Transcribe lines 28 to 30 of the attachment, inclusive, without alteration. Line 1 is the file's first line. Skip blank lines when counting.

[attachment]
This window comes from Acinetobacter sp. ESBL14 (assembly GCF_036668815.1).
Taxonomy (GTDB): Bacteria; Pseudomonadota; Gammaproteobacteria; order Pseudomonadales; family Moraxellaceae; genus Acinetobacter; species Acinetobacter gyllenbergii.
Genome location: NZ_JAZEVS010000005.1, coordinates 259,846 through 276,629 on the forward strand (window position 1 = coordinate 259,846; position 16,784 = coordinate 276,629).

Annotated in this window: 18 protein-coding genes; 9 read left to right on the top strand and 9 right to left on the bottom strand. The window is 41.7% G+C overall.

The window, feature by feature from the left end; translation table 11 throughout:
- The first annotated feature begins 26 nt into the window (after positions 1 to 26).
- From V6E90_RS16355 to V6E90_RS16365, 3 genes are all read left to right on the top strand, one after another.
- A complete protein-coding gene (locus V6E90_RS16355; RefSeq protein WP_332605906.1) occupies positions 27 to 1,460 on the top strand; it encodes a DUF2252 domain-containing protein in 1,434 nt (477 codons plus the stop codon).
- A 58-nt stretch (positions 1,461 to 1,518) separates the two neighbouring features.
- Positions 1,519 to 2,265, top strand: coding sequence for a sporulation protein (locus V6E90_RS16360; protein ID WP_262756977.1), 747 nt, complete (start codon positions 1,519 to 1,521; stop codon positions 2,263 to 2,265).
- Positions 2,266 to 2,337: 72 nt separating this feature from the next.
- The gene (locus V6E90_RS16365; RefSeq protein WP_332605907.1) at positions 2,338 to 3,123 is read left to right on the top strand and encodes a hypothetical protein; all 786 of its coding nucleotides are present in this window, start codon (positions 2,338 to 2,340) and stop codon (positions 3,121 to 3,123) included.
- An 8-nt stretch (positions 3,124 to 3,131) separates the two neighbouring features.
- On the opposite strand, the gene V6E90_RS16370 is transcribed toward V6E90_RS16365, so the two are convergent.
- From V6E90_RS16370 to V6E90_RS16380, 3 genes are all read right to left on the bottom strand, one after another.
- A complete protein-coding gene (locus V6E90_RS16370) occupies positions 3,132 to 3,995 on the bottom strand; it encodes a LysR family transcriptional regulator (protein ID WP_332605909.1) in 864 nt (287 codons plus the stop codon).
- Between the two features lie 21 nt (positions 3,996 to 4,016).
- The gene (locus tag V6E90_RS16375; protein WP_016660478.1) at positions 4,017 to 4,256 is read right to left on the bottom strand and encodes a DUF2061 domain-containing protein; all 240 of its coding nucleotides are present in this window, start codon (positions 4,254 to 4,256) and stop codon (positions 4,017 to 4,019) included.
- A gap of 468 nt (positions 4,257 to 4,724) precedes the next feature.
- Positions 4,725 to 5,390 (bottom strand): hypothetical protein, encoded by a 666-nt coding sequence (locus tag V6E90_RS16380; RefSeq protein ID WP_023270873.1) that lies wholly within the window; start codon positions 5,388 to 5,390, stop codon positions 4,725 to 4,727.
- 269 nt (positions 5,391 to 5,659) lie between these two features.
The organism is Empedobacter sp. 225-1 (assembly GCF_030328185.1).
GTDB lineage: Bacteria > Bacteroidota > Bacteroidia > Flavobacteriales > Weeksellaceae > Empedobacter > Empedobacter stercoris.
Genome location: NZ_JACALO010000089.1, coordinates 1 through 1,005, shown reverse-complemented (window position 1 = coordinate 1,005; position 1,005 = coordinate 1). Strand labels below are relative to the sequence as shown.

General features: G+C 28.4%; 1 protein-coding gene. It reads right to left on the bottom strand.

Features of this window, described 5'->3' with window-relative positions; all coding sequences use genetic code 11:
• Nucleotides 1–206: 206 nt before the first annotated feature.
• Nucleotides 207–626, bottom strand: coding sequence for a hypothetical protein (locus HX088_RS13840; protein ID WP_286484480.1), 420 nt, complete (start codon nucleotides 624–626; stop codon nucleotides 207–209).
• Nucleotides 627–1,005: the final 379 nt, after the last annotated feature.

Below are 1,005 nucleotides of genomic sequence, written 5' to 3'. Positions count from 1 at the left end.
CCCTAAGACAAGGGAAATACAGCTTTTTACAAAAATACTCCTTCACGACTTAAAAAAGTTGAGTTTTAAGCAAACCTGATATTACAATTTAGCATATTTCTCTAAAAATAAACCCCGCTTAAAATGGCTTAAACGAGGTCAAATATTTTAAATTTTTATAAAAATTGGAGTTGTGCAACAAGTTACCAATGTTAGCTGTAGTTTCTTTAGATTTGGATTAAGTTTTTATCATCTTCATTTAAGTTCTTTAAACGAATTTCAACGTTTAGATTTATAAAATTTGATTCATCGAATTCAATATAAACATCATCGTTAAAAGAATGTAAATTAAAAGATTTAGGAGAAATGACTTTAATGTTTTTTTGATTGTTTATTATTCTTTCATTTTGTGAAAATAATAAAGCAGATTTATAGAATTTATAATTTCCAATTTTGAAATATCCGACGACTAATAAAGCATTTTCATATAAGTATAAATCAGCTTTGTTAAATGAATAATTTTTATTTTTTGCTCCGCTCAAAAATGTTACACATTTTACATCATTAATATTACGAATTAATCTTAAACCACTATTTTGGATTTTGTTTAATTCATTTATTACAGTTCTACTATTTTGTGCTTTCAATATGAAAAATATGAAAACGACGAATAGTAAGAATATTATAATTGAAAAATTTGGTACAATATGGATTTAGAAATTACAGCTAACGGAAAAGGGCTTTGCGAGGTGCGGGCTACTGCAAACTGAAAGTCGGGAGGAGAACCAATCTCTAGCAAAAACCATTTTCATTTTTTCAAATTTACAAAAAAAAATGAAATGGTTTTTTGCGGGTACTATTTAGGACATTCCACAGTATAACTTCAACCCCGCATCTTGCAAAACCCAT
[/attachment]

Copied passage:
• Nucleotides 207–626, bottom strand: coding sequence for a hypothetical protein (locus HX088_RS13840; protein ID WP_286484480.1), 420 nt, complete (start codon nucleotides 624–626; stop codon nucleotides 207–209).
• Nucleotides 627–1,005: the final 379 nt, after the last annotated feature.

Below are 1,005 nucleotides of genomic sequence, written 5' to 3'. Positions count from 1 at the left end.